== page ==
Yesterday was my last of an 8-session series of acupuncture treatments. Even in our increasingly granola-breath world, I realize that acupuncture is still one of the very alternative alternative medicines. So for your edification and enjoyment, I am interviewing myself, asking all the questions I would have asked me two months ago.
Why did you decide to get acupuncture?
My doctor wouldn’t prescribe me Aderol. Just kidding. Sort of. But seriously, there were four ongoing issues I thought acupuncture might be good for. The biggest was that I had a really hard time focusing and staying alert during the day. I was having trouble getting things done because my brain seemed to be fuzzy, yet raucous. It was racing through a thick fog and bumping into things! I was making a lot of careless mistakes at work. Some days I even had trouble mustering the energy to lean over and pick something up that I dropped (and I dropped a lot of stuff). My regular doctor told me it was part and parcel of being a new mom, but it’s been going on for way longer than T’s been around (my doctor also told me it was part and parcel of being a college student…and a high school student).
Somewhat related, I felt my metabolism was sluggish. The last two reasons were frequent upper respiratory bugs, and jaw pain from clenching my teeth at night.
Does insurance pay for it?
Maybe if you have freakin’ stellar insurance, but for me, definitely not. However, my insurance did offer a discount program for some alternative therapies at certain practices, which is how I found Dr. K. Also, acupuncture is an eligible HSA or FSA expense in most cases.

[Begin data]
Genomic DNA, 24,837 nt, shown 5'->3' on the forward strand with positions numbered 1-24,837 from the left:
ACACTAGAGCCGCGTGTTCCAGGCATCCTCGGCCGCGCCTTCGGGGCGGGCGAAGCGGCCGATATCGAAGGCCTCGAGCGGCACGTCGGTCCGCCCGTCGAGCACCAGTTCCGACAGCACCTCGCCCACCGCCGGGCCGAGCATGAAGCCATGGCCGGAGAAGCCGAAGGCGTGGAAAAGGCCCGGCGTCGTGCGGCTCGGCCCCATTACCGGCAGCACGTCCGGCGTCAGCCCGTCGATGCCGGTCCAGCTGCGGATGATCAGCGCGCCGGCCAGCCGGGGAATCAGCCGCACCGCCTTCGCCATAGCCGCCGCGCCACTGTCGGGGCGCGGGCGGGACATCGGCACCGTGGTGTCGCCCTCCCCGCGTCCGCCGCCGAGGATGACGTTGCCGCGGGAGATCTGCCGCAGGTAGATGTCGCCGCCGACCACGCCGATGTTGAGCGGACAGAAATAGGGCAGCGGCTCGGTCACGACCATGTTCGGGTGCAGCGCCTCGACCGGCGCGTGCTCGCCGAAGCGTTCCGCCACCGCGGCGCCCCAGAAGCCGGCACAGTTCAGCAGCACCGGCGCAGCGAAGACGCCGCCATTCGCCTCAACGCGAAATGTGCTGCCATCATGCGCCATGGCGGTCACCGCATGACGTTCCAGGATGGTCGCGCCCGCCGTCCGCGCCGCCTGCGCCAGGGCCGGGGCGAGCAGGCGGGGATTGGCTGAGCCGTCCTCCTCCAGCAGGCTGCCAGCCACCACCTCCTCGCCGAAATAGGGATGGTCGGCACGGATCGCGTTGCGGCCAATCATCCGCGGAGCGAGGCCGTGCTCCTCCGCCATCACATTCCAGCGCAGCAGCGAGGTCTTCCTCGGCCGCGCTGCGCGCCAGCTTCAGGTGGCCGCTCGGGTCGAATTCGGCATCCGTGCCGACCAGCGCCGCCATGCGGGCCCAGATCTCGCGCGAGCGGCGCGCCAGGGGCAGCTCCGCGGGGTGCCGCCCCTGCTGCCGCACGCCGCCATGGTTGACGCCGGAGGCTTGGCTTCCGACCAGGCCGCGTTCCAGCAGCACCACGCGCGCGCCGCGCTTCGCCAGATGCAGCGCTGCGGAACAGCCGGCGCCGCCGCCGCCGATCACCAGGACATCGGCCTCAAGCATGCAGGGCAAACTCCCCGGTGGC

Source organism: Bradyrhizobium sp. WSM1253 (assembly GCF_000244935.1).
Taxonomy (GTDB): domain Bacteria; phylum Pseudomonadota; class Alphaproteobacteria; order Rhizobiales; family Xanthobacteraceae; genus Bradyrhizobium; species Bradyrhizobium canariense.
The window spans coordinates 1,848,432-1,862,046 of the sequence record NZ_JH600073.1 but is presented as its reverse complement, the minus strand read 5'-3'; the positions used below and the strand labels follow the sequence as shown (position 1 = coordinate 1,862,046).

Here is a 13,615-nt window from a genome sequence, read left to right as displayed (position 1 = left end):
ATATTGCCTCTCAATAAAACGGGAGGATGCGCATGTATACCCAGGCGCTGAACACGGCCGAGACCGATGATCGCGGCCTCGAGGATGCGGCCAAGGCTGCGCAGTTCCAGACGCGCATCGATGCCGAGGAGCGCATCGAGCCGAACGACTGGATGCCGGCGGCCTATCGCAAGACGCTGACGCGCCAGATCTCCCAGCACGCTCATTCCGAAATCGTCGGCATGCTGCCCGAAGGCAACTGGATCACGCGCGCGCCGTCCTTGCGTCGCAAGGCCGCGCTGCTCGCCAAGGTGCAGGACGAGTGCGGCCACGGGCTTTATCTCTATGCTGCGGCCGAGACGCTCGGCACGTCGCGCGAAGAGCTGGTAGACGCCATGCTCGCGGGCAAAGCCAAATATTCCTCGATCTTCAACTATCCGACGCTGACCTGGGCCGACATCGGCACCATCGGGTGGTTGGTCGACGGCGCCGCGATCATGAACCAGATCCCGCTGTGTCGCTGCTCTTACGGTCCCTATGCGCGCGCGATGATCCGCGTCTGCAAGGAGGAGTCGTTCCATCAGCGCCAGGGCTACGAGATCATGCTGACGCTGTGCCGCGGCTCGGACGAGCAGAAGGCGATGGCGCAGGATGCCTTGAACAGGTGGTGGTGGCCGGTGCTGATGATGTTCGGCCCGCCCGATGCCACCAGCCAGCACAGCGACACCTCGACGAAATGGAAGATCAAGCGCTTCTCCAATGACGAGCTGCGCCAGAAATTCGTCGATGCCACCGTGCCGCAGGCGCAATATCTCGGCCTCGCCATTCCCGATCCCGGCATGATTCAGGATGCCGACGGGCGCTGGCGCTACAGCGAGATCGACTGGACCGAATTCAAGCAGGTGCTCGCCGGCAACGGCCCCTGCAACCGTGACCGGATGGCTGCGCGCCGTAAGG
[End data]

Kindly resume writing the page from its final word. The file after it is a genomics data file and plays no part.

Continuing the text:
Oh. So how much does it cost?
It’s dumbsmack expensive. However, not nearly as expensive as your Western doctor’s bill would be without insurance. I did use up my entire FSA plus a bit more on the eight session package.
Does it hurt?
Not usually. Often I felt nothing at all. Other times I felt it but it wasn’t painful. The only times it hurt a bit was on the places where bone was close to the skin–the same places getting a tattoo would be most painful I imagine. I also noticed more pins hurt if I was feeling tense, even for a non-needle-related reason. But even in those cases, it hurt less than plucking your eyebrows. After the pins were in, she would turn out the light, turn on a heat lamp, and leave for twenty minutes or so. I was supposed to meditate during that time but I’d usually fall asleep–a really nice, deep sleep. I actually thought the cupping was more unpleasant than the pins.
What was the coolest part of the process?
When she diagnosed me by looking at my tongue. That, along with my list of symptoms and feeling my pulse determined the “Meridians,” or pathways, that were blocked. My big problems, evidently were Dampness in the Spleen and Heat in the Heart. Sounds totally wacko, but when I researched them it made sense. Or at any rate, it was a single explanation for symptoms that Western medicine would see as totally unrelated.
What was the weirdest part of the process?
Definitely the cupping. I never actually figured out what was happening, because it all took place on my back. It involves glass or plastic cups and a lighter, and my biggest fear was usually that my hair was going to catch on fire because she did it so fast. It’s supposed to bring trapped junk to the surface so your body can get rid of it, and it feels like an octopus is suctioning its giant tentacle to your back and trying to lift you up. the glass ones, which I almost always got, were uncomfortably strong, but the plastic ones were like a massage (and, BONUS, didn’t involve flame).